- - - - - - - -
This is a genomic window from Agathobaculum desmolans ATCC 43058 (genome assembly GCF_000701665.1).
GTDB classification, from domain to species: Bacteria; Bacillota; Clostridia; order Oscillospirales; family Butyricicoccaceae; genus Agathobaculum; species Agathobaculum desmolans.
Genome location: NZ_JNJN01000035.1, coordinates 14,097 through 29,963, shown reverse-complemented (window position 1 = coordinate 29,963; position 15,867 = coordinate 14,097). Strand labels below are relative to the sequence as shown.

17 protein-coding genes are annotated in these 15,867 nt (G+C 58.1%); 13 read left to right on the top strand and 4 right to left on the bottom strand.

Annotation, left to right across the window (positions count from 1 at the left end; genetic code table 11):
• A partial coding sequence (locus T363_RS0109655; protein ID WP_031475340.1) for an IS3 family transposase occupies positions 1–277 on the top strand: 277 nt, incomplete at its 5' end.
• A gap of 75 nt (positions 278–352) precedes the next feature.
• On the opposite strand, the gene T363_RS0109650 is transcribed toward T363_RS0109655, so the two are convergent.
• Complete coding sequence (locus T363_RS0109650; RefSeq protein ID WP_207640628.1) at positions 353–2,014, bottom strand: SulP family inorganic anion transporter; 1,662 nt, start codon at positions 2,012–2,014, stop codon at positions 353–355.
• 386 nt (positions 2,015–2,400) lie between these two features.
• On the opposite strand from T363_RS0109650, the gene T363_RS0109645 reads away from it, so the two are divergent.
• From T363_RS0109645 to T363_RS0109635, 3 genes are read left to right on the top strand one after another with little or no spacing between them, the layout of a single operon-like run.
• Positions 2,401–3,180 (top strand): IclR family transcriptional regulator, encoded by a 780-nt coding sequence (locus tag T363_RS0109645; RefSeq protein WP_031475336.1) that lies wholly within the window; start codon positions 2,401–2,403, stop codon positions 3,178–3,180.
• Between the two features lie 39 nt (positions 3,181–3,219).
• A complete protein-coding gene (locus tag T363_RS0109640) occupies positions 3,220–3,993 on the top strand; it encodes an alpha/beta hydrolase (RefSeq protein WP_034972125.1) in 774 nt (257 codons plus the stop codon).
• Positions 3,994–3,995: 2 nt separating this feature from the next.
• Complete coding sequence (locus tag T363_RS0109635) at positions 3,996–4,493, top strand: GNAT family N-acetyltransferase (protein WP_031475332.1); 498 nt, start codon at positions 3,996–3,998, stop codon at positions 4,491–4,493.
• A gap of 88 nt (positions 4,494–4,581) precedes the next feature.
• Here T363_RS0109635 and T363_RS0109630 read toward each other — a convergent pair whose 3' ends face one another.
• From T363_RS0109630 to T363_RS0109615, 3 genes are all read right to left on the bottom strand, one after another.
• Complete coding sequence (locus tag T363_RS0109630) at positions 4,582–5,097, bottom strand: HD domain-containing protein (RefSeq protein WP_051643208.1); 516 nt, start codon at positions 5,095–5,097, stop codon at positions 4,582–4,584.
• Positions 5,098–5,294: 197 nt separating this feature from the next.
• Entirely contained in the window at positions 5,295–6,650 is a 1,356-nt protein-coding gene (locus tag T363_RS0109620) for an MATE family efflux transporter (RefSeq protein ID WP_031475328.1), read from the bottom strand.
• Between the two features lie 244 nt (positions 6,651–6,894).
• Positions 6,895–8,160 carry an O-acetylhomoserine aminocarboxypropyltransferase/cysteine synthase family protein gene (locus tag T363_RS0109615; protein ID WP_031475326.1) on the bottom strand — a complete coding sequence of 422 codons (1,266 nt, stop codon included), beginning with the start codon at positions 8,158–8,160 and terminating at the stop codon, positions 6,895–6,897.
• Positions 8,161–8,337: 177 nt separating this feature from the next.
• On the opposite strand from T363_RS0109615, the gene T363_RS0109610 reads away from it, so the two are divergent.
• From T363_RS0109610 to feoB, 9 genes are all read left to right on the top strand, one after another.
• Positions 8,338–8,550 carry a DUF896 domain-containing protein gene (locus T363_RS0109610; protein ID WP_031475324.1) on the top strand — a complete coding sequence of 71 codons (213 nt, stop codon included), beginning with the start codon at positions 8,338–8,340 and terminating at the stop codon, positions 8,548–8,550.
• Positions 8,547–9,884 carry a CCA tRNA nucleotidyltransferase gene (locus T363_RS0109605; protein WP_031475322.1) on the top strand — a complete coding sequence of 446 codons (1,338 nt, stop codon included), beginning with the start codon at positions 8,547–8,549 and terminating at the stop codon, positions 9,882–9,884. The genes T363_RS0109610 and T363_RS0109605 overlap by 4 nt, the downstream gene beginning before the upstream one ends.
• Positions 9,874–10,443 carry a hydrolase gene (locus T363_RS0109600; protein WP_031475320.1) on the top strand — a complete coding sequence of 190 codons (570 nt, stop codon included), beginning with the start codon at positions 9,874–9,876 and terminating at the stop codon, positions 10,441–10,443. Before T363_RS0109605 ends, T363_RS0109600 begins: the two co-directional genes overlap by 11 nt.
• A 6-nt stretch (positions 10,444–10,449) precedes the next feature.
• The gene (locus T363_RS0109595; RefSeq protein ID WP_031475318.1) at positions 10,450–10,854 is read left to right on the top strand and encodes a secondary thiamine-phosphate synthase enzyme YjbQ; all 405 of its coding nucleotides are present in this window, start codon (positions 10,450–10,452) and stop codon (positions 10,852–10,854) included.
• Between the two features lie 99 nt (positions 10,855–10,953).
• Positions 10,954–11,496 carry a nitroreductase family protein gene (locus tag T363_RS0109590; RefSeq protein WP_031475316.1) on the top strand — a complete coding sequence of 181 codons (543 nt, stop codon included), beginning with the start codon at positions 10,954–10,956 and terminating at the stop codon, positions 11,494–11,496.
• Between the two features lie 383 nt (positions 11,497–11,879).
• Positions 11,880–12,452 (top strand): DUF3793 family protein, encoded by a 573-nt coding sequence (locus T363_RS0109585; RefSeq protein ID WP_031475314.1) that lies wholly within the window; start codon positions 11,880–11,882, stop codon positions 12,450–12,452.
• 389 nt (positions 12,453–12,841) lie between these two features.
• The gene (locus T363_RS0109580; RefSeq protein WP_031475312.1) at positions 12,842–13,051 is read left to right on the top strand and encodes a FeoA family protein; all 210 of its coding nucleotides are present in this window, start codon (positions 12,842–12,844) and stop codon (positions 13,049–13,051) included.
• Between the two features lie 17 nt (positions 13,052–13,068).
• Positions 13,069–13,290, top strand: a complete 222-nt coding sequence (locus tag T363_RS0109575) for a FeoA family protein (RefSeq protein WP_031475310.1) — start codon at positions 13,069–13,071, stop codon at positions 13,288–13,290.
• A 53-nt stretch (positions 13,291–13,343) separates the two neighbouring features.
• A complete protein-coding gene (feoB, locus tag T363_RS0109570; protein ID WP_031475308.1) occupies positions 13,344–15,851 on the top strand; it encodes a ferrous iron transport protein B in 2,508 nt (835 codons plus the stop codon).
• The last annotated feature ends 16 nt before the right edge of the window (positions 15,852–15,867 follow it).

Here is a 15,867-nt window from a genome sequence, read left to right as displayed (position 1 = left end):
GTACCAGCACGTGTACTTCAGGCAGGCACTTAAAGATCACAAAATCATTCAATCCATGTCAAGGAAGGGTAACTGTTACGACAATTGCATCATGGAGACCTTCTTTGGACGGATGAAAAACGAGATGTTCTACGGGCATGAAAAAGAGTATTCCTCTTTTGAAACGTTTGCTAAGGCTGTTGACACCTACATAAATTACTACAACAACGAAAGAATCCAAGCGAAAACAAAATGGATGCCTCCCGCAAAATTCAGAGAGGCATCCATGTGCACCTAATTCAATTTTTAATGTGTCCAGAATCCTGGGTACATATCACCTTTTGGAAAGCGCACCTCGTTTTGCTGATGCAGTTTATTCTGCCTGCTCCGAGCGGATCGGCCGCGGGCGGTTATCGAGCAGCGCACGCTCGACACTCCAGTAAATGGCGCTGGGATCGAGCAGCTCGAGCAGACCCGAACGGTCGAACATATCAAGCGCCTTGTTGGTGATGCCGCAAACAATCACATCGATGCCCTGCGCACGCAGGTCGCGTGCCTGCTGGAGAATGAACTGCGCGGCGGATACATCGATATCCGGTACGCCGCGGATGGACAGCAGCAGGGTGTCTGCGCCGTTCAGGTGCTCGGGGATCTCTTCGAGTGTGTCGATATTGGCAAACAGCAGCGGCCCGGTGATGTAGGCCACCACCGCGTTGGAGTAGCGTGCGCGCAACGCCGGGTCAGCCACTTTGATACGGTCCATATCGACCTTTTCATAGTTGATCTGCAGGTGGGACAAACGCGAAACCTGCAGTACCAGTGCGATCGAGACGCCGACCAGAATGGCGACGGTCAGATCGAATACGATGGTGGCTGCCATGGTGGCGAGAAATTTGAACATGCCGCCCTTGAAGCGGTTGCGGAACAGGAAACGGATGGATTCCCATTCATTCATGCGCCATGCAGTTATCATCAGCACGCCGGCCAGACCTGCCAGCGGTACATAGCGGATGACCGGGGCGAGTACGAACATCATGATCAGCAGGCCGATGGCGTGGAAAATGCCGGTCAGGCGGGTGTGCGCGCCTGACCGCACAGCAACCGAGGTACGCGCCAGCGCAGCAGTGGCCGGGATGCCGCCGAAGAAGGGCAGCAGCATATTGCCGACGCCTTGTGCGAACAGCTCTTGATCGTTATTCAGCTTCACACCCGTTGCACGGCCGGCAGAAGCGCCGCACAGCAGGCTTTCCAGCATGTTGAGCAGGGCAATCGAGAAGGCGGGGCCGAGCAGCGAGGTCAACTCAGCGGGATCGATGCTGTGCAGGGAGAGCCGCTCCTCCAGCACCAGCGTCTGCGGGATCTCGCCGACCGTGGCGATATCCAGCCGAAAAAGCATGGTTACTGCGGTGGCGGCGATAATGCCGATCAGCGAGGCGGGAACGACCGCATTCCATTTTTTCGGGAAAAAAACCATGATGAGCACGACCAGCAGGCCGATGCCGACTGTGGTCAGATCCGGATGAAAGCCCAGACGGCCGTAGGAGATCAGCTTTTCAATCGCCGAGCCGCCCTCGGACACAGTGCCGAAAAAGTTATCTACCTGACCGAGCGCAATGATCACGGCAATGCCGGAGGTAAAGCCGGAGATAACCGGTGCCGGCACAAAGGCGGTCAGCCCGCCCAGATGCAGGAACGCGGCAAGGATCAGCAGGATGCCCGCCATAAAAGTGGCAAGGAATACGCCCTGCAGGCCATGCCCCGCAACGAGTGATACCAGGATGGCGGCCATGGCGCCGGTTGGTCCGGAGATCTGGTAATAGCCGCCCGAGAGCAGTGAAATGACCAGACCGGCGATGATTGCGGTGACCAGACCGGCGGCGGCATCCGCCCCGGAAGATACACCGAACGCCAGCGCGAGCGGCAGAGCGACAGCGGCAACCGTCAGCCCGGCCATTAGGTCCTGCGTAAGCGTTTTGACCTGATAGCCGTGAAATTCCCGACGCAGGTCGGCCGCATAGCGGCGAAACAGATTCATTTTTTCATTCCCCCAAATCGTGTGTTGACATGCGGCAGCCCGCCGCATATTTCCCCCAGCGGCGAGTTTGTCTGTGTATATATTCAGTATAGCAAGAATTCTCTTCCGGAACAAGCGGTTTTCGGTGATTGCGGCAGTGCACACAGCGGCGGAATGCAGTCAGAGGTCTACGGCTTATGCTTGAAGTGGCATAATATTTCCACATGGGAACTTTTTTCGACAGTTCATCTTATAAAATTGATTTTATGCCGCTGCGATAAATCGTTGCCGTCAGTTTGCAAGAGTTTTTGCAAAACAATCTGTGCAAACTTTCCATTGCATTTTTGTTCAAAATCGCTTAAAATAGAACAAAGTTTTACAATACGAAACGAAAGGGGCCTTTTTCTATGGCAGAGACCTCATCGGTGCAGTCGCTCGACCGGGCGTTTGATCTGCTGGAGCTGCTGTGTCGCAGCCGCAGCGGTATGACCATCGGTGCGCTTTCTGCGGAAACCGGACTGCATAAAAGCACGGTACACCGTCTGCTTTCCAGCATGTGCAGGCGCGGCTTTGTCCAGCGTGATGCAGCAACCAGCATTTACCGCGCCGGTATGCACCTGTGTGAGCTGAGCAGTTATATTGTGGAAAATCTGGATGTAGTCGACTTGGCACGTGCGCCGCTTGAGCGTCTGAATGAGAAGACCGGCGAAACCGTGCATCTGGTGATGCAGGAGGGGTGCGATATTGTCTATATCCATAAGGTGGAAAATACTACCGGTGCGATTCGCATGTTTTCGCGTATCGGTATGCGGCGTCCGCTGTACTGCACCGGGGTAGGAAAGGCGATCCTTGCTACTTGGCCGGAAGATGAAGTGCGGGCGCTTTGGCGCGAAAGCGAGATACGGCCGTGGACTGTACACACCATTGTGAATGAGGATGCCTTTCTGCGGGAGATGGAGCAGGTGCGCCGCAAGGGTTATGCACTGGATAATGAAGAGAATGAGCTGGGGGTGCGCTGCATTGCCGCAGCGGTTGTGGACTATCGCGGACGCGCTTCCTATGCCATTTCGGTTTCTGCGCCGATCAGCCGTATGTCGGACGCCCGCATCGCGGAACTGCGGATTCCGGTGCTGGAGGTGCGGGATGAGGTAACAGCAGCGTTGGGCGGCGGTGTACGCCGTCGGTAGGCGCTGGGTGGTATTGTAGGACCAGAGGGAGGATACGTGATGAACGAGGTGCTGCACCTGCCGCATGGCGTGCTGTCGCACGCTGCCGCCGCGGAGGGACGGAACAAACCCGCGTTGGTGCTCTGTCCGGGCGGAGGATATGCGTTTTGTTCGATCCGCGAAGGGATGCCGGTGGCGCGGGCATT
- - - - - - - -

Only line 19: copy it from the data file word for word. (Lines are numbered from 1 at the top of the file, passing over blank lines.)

• Here T363_RS0109635 and T363_RS0109630 read toward each other — a convergent pair whose 3' ends face one another.